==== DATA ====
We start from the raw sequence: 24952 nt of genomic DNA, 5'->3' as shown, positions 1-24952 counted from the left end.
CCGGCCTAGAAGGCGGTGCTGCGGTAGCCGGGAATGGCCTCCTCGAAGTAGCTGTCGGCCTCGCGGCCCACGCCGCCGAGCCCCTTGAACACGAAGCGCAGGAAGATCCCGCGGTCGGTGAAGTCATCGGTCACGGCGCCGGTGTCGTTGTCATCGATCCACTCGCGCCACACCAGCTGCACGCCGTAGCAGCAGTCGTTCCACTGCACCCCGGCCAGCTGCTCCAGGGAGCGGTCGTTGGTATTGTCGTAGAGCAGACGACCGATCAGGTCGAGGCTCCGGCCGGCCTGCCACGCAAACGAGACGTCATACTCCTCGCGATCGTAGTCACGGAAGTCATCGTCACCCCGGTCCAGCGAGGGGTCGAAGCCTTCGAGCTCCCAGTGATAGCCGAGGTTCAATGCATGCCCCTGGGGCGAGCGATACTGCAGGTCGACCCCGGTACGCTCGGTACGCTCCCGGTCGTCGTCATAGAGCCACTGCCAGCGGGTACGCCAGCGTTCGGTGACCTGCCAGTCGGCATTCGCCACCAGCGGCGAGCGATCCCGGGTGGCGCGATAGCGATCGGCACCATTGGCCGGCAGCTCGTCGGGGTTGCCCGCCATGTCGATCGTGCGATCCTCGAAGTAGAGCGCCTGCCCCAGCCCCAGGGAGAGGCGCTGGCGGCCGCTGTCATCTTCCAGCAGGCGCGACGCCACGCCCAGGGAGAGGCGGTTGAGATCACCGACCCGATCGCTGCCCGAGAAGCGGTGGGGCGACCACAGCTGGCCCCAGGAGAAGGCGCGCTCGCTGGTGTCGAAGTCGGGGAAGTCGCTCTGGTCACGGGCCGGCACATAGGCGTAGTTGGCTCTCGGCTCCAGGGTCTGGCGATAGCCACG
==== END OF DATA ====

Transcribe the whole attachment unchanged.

We start from the raw sequence: 24952 nt of genomic DNA, 5'->3' as shown, positions 1-24952 counted from the left end.
CCGGCCTAGAAGGCGGTGCTGCGGTAGCCGGGAATGGCCTCCTCGAAGTAGCTGTCGGCCTCGCGGCCCACGCCGCCGAGCCCCTTGAACACGAAGCGCAGGAAGATCCCGCGGTCGGTGAAGTCATCGGTCACGGCGCCGGTGTCGTTGTCATCGATCCACTCGCGCCACACCAGCTGCACGCCGTAGCAGCAGTCGTTCCACTGCACCCCGGCCAGCTGCTCCAGGGAGCGGTCGTTGGTATTGTCGTAGAGCAGACGACCGATCAGGTCGAGGCTCCGGCCGGCCTGCCACGCAAACGAGACGTCATACTCCTCGCGATCGTAGTCACGGAAGTCATCGTCACCCCGGTCCAGCGAGGGGTCGAAGCCTTCGAGCTCCCAGTGATAGCCGAGGTTCAATGCATGCCCCTGGGGCGAGCGATACTGCAGGTCGACCCCGGTACGCTCGGTACGCTCCCGGTCGTCGTCATAGAGCCACTGCCAGCGGGTACGCCAGCGTTCGGTGACCTGCCAGTCGGCATTCGCCACCAGCGGCGAGCGATCCCGGGTGGCGCGATAGCGATCGGCACCATTGGCCGGCAGCTCGTCGGGGTTGCCCGCCATGTCGATCGTGCGATCCTCGAAGTAGAGCGCCTGCCCCAGCCCCAGGGAGAGGCGCTGGCGGCCGCTGTCATCTTCCAGCAGGCGCGACGCCACGCCCAGGGAGAGGCGGTTGAGATCACCGACCCGATCGCTGCCCGAGAAGCGGTGGGGCGACCACAGCTGGCCCCAGGAGAAGGCGCGCTCGCTGGTGTCGAAGTCGGGGAAGTCGCTCTGGTCACGGGCCGGCACATAGGCGTAGTTGGCTCTCGGCTCCAGGGTCTGGCGATAGCCACG